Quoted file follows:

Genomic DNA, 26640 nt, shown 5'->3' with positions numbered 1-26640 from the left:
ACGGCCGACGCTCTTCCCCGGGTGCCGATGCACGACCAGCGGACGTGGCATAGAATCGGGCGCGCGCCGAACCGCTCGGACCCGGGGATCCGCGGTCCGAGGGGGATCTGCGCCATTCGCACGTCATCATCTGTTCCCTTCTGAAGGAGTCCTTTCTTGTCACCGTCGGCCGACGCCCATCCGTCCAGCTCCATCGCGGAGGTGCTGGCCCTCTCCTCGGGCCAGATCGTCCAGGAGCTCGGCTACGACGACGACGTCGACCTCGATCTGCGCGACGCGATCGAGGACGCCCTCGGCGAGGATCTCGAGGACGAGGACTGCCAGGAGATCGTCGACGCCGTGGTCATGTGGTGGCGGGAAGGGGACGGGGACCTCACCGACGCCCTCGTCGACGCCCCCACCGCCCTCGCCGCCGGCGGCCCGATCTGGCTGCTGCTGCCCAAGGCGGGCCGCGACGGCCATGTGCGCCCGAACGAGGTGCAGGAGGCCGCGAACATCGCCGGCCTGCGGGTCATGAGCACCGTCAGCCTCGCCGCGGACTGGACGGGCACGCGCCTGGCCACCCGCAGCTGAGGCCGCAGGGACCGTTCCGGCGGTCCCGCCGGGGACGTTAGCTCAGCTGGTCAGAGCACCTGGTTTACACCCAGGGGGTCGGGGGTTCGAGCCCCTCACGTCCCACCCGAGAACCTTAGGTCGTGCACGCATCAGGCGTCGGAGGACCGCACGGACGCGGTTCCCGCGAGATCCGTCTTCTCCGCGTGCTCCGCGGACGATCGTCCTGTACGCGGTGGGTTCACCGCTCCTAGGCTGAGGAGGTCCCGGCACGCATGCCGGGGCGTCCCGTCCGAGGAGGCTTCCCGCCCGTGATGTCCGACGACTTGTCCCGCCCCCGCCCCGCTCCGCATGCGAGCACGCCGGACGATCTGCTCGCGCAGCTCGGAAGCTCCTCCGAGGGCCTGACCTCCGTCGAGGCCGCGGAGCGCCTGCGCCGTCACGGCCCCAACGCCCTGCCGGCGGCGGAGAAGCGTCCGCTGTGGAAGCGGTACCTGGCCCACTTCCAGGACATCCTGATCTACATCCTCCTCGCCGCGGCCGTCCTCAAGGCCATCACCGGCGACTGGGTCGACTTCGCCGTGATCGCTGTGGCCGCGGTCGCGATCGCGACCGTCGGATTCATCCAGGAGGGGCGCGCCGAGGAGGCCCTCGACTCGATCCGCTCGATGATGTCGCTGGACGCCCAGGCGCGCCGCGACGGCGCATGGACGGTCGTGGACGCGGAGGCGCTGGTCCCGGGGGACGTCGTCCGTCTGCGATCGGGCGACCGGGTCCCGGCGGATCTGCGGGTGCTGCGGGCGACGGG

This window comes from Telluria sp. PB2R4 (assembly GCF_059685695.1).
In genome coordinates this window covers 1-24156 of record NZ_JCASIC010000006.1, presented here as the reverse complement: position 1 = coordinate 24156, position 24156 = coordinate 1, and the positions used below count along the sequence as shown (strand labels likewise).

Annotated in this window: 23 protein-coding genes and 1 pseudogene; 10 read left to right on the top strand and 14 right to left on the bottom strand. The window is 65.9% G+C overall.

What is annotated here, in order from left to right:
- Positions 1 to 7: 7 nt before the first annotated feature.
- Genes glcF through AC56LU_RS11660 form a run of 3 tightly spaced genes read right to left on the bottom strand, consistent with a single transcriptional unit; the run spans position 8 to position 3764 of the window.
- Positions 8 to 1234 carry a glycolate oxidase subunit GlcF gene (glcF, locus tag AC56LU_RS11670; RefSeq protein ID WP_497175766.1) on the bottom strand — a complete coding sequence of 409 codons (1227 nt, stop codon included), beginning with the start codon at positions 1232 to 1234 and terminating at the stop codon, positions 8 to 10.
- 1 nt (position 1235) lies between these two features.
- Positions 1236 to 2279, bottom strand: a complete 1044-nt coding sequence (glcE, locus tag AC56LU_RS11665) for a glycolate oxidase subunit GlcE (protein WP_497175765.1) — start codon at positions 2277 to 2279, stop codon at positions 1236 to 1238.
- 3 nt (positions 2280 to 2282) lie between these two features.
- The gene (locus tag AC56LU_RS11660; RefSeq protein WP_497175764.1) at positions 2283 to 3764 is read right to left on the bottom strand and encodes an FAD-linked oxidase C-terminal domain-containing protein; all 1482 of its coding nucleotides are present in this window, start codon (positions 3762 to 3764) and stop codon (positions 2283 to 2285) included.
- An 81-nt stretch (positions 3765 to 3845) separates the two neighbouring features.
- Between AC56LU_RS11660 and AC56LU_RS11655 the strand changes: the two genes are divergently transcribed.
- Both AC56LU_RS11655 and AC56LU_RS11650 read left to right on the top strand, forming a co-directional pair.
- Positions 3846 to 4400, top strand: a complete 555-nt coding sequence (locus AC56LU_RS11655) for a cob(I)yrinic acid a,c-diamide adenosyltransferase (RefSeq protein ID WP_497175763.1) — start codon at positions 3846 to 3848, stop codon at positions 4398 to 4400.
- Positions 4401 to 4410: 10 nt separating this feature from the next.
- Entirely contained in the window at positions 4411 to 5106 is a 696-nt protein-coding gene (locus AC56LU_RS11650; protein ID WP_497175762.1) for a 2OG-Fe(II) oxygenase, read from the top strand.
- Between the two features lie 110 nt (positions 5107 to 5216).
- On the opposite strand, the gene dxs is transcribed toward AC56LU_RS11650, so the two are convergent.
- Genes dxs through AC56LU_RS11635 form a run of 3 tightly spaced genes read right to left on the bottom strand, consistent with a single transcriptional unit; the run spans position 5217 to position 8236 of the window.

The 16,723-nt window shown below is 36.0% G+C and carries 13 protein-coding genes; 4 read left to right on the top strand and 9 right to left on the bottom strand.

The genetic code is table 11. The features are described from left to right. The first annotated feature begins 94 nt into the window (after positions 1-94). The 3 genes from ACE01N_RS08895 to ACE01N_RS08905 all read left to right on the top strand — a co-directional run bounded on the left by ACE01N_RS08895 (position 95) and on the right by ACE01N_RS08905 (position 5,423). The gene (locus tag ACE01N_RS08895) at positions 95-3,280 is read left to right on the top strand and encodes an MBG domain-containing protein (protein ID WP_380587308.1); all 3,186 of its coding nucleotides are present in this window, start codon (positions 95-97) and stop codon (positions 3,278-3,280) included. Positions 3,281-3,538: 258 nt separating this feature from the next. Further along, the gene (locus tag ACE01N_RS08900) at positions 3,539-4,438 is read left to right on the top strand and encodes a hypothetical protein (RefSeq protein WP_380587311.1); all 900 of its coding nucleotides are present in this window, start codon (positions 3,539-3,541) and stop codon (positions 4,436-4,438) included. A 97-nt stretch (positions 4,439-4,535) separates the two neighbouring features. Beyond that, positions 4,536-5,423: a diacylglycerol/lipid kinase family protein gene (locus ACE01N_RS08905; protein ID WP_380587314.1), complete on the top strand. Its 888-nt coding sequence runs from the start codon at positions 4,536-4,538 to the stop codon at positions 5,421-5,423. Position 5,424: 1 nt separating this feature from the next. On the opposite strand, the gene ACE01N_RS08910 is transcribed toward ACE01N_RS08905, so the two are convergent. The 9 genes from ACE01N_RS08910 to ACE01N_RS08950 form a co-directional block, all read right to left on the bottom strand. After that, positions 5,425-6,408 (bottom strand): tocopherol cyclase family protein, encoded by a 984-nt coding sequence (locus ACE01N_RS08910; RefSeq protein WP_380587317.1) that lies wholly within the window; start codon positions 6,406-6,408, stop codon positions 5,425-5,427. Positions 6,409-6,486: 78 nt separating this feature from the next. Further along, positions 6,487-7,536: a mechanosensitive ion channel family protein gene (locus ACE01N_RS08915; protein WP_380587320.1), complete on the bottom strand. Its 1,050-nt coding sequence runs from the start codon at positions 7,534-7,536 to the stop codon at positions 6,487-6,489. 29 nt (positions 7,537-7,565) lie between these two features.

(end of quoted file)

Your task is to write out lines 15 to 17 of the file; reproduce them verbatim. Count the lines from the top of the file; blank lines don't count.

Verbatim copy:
- Between AC56LU_RS11660 and AC56LU_RS11655 the strand changes: the two genes are divergently transcribed.
- Both AC56LU_RS11655 and AC56LU_RS11650 read left to right on the top strand, forming a co-directional pair.
- Positions 3846 to 4400, top strand: a complete 555-nt coding sequence (locus AC56LU_RS11655) for a cob(I)yrinic acid a,c-diamide adenosyltransferase (RefSeq protein ID WP_497175763.1) — start codon at positions 3846 to 3848, stop codon at positions 4398 to 4400.